Administrative law is broken into several interrelated parts. They are as follows:

  • administrative rules,
  • regulations and procedures for government agencies and bodies;
  • the scope of agency authority, in particular individual privacy;
  • enforcement powers of agencies
  • and access to information about government also comes within administrative regulations.

Administrative law encompasses laws and legal principles governing the administration and regulation of government agencies (both Federal and state). Such agencies are delegated power by Congress (or in the case of a state agency, the state legislature) to act as agents for the executive. Generally, administrative agencies are created to protect a public interest rather than to vindicate private rights.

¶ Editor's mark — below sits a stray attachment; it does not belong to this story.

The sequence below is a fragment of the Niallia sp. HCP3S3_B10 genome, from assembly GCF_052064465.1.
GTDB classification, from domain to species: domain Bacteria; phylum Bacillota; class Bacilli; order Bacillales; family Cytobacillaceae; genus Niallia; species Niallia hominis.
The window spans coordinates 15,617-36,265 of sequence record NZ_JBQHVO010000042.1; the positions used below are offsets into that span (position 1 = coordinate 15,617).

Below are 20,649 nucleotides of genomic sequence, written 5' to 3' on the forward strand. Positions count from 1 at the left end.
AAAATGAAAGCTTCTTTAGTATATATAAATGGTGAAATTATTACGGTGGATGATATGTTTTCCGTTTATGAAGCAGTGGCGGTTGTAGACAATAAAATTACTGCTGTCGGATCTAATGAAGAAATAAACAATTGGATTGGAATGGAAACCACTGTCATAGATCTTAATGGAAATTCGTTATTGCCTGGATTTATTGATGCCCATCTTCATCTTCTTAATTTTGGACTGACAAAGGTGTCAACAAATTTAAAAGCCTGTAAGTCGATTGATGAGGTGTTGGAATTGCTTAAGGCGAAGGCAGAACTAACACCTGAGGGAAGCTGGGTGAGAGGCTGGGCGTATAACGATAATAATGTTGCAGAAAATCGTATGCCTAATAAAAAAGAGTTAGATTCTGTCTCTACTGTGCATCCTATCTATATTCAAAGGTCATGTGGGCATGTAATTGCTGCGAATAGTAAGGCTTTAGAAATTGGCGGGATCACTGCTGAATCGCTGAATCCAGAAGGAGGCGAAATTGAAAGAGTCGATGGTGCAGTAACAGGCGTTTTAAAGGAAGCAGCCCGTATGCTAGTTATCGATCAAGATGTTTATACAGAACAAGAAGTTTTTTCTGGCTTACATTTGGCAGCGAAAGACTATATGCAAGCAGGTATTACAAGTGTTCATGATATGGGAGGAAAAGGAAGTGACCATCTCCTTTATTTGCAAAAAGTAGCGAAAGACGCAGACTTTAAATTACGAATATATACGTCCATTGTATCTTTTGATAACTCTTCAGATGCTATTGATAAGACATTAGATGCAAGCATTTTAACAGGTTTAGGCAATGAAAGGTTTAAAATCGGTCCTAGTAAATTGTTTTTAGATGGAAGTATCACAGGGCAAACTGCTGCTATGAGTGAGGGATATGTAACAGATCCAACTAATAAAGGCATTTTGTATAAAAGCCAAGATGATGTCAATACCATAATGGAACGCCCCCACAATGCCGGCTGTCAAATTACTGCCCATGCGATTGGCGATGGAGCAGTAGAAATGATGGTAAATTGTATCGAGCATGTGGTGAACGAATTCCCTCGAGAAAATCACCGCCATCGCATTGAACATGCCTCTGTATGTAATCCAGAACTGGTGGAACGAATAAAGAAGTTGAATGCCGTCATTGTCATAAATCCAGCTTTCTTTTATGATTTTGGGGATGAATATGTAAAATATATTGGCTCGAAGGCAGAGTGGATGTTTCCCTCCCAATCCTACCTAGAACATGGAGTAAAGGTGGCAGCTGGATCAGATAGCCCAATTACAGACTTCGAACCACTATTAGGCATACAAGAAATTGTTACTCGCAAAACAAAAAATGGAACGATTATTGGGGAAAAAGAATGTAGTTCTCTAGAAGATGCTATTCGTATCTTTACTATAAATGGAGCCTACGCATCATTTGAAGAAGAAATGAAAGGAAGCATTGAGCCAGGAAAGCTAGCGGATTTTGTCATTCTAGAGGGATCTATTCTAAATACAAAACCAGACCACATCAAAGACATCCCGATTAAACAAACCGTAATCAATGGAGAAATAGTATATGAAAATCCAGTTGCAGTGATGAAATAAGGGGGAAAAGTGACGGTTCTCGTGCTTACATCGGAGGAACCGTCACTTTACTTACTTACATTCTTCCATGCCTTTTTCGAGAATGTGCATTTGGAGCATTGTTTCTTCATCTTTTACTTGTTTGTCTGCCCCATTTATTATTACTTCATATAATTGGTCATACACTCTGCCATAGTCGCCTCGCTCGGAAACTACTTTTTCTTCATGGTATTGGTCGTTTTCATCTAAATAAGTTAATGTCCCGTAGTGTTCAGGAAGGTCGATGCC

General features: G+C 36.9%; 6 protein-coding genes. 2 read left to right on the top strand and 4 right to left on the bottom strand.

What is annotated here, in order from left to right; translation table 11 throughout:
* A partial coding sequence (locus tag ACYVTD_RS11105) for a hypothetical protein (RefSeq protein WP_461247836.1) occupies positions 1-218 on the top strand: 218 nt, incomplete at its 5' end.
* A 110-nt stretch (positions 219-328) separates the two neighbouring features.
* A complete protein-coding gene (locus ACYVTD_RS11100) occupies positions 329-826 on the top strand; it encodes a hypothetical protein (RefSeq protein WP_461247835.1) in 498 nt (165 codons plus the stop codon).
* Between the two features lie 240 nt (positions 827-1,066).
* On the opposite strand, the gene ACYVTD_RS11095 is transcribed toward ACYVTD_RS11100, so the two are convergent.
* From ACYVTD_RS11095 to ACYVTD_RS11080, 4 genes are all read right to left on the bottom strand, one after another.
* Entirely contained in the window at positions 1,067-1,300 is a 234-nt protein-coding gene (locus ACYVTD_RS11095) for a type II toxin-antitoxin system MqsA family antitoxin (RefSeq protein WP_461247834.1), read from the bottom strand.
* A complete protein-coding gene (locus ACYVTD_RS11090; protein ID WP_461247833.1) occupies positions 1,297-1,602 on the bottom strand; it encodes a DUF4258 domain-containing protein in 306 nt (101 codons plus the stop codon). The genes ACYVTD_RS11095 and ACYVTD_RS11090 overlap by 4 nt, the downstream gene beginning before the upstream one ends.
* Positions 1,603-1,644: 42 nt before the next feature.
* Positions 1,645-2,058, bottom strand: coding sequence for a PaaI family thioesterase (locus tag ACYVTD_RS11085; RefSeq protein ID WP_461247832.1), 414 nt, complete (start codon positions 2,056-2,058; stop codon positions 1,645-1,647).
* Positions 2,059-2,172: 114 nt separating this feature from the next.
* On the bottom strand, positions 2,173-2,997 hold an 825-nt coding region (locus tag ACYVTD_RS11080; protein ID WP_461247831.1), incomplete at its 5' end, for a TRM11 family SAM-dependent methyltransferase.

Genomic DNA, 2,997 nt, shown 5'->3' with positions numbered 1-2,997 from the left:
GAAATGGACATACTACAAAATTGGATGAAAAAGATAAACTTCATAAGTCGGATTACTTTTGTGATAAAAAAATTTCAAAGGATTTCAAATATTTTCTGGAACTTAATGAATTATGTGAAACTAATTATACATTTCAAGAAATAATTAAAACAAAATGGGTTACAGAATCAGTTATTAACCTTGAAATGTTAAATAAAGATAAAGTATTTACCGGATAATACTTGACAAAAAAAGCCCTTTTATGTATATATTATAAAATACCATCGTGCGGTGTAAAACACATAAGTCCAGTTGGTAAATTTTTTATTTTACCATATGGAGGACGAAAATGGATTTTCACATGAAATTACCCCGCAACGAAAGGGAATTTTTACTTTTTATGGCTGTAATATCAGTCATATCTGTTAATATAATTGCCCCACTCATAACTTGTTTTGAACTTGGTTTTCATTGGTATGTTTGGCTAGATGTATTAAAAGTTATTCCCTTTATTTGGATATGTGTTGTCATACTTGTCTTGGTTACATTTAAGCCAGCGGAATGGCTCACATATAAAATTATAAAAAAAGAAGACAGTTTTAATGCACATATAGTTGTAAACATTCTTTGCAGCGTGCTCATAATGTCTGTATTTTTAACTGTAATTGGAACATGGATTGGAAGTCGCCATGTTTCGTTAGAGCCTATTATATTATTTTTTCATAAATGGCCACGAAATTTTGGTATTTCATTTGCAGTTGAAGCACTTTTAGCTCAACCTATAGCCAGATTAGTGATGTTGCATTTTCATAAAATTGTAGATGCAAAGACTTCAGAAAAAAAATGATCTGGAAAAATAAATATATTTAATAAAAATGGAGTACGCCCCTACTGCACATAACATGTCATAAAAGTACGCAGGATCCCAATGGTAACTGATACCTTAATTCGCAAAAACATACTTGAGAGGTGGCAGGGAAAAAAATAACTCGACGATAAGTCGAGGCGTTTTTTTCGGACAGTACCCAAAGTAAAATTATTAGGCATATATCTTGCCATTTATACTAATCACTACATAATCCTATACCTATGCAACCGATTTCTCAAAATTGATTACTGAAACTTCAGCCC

Governmental agencies must act within Constitutional parameters. These and other limits have been codified into statutes such as the Federal Administrative Procedure Act (FAPA) and state analogs.
The FAPA is a remedial statute designed to ensure uniformity and openness in the procedures used by federal agencies. The Act is comprised of a comprehensive regulatory scheme governing regulations, adjudications, and rule making in general terms. The FAPA is the major source for federal administrative agency law; while state agencies' administration and regulation are governed by comparable state acts.

Administrative law is the body of law created by administrative agencies in the form of rules, regulations, procedures, orders, and decisions. Administrative agencies (federal, state, or municipal) perform regulatory functions such as licensing, rulemaking, and enforcing. The basic procedural standards for federal agencies are set forth in the Administrative Procedure Act (5 USC §551 et seq.). Most states also have administrative procedures act. Through delegation, agencies are given the power to make policy (rulemaking) and to apply policies in individual cases (adjudication).

To navigate the governmental agencies and their laws and regulations you will need an attorney who practices administrative law. An administrative law lawyer will guide you through the administrative law maze.